Let's set the record straight. It was nor Yogi Berra who said, "Ninety percent of this game is half-mental." That gem came from a ballplayer named Jim Wohlford, who played outfield and cracked wise for the Kansas City Royals in the 1970s. Furthermore, I challenge anybody on the St. Louis side of my home state to produce proof that Mark Twain ever described golf as "a good walk spoiled." I'm not saying he didn't, but you'll have to show me. � You see, in Missouri it's not our attributes that set us apart—it's our attributions. Harry Truman set the tone with "The buck stops here" and "If you can't stand the heat, get out of the kitchen," and the knack for plain speaking and homespun wisdom percolated down to the ballparks and arenas. Harry Caray, play-by-play man for the baseball Cardinals from 1945 through '69, first shouted "Holy cow!" into a microphone in St. Louis. Norm Stewart, basketball coach for 32 years at the University of Missouri, said, "We're shooting 100 percent—60 percent from the field and 40 percent from the free throw line." Dizzy Dean, the Cardinals' pitching ace turned announcer, livened the lexicon with phrases like "he slud into third" and "it's not bragging if you can back it up." Longtime Kansas City Chiefs coach Hank Stram described his well-schooled offense "matriculating the ball down the field."
Pinch an athlete from Missouri and he'll say something more colorful than "ouch." Our best talker, the corn-belt Confucius, was the great Negro leagues pitcher Leroy (Satchel) Paige. "Don't pray when it rains if you don't pray when the sun shines," said Paige, who lived most of his life in Kansas City. "Work like you don't need the money. Love like you've never been hurt. Dance like nobody's watching."
I can't explain why Missouri produces so many sportsmen with enduring voices. In competition we have won no more than our share over the last 50 years—a Super Bowl each for the Len Dawson (and Stram) Chiefs and the Kurt Warner Rams; a World Series for the George Brett Royals, two for the Bob Gibson Cardinals and one for the Ozzie Smith Cards; a single, glorious NBA title for the underappreciated St. Louis Hawks of Bob Pettit and Cliff Hagan; eight major golf championships for Kansas City's Tom Watson and three U.S. Open titles for Joplin's Hale Irwin. Not bad, but not the stuff of dynasties either.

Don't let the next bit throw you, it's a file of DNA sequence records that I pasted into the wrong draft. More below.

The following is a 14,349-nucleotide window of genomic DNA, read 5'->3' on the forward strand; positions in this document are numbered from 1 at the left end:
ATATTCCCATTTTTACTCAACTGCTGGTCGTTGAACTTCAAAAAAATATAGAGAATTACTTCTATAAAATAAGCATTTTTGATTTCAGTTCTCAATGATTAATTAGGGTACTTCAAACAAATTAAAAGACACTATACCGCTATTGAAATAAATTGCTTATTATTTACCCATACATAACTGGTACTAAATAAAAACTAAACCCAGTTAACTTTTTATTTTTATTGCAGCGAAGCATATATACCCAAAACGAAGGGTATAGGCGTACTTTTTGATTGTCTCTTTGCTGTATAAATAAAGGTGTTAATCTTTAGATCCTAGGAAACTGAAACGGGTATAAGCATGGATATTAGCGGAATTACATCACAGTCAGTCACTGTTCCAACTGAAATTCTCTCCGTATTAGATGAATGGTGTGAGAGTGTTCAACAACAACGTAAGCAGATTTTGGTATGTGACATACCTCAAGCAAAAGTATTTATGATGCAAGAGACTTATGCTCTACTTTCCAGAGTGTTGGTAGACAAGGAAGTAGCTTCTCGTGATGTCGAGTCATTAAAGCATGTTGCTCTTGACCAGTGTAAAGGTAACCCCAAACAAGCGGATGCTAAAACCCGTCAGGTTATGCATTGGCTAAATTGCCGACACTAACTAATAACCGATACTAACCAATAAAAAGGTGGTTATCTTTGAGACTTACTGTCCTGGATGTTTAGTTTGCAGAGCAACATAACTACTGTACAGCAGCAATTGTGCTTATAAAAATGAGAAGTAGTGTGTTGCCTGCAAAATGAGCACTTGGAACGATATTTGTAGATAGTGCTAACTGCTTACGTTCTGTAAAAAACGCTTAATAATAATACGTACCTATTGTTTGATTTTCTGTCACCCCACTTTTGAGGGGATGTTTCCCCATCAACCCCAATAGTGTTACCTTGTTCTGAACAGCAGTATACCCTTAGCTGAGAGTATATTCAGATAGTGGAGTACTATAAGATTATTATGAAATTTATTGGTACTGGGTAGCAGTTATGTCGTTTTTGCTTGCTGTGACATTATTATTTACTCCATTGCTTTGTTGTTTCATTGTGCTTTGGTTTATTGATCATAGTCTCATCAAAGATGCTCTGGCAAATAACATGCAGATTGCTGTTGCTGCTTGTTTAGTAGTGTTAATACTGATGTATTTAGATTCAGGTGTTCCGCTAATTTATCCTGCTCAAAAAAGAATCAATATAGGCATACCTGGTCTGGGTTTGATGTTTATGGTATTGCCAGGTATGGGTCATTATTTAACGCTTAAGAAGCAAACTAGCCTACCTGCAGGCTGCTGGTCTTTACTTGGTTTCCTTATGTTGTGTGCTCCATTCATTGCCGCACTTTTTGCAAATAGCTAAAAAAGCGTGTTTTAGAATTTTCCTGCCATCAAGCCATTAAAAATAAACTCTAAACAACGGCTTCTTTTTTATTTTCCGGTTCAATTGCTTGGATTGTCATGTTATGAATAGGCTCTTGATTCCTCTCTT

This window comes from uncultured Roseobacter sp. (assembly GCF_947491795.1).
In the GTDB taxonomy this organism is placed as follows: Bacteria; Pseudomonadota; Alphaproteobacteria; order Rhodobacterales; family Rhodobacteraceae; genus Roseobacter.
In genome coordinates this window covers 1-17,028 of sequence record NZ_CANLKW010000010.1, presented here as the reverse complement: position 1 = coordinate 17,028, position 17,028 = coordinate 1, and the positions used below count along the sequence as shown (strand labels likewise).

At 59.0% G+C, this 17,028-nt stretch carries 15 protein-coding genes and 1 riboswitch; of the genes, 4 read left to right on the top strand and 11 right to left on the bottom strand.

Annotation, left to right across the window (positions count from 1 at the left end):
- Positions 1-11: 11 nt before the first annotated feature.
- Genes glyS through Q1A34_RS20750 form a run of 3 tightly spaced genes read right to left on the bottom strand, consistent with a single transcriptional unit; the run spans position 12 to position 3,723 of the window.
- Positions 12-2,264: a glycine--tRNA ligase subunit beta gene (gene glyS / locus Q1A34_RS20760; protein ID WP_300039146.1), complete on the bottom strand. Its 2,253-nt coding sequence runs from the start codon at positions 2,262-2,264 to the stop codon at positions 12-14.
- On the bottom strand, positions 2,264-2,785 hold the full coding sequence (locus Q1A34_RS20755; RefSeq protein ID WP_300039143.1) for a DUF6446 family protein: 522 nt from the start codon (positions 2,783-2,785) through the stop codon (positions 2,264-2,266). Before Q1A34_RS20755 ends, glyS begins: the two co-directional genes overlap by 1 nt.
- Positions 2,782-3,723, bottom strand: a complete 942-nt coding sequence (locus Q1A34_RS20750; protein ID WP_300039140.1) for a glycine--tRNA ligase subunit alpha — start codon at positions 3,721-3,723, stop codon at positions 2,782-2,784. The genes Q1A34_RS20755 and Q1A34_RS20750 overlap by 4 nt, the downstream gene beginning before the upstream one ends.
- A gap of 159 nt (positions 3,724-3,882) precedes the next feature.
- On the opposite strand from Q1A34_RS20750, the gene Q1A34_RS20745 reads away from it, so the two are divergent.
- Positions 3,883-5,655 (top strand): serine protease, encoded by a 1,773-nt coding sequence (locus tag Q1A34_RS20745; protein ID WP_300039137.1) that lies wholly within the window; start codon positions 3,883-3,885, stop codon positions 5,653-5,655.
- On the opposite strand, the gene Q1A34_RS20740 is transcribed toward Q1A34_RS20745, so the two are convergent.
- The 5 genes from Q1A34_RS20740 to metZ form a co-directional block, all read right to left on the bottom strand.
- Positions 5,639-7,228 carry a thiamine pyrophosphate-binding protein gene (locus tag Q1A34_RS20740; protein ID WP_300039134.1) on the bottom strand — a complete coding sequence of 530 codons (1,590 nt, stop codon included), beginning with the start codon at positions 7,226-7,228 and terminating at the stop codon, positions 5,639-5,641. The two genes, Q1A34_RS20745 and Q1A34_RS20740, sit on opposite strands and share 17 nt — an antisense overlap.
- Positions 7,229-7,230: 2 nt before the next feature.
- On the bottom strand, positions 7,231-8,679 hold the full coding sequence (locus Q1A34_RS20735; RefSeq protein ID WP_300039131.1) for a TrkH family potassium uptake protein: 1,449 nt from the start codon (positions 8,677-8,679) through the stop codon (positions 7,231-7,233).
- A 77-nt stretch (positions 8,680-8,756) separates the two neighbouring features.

Wire us for sound, however, and we speak for posterity. When Ken Burns aired his documentary Baseball in 1994, the healing voice that captivated America was that of Buck O'Neil, the Negro leagues star and former manager of the Kansas City Monarchs.
What is the source of our loquaciousness? Certainly, a river runs through it—the Missouri, which veers east at Kansas City and works in serpentine curves until it reaches the Mississippi, a few miles north of the world's biggest croquet wicket. Most of the state's population lives in this brown-water corridor, and while there is hardly a Missourian alive who has dipped a toe into the Big Muddy, we have at least read our Tom Sawyer and Huck Finn. ("The most enjoyable of all races is a steamboat race," Twain wrote. "This is a sport that makes a body's very liver curl with enjoyment.") There is a farm-town influence, as well, descended from the Bootheel boys and Gallatin girls in pickup trucks who listened on muggy nights to the play-by-play of Jack Buck, Denny Matthews or Fred White on frequencies crackling with summer lightning.
Or maybe the source is the Hill, the old Italian neighborhood in St. Louis where Berra and his friend Joe Garagiola grew up. Yogi was the na�f and Joe the shill, and what they offered was enlightenment disguised as malaprop. "It ain't over till it's over," Berra said. "A nickel ain't worth a dime anymore.... This is like d�j� vu all over again...."
In the final analysis we Missourians know that, win or lose, your words must endure. My favorite Berra story has his wife, Carmen, asking him where he wanted to be buried if he died before she did. Berra's answer: "Surprise me."
I'm 90% half-certain that Yogi meant to say Missouri.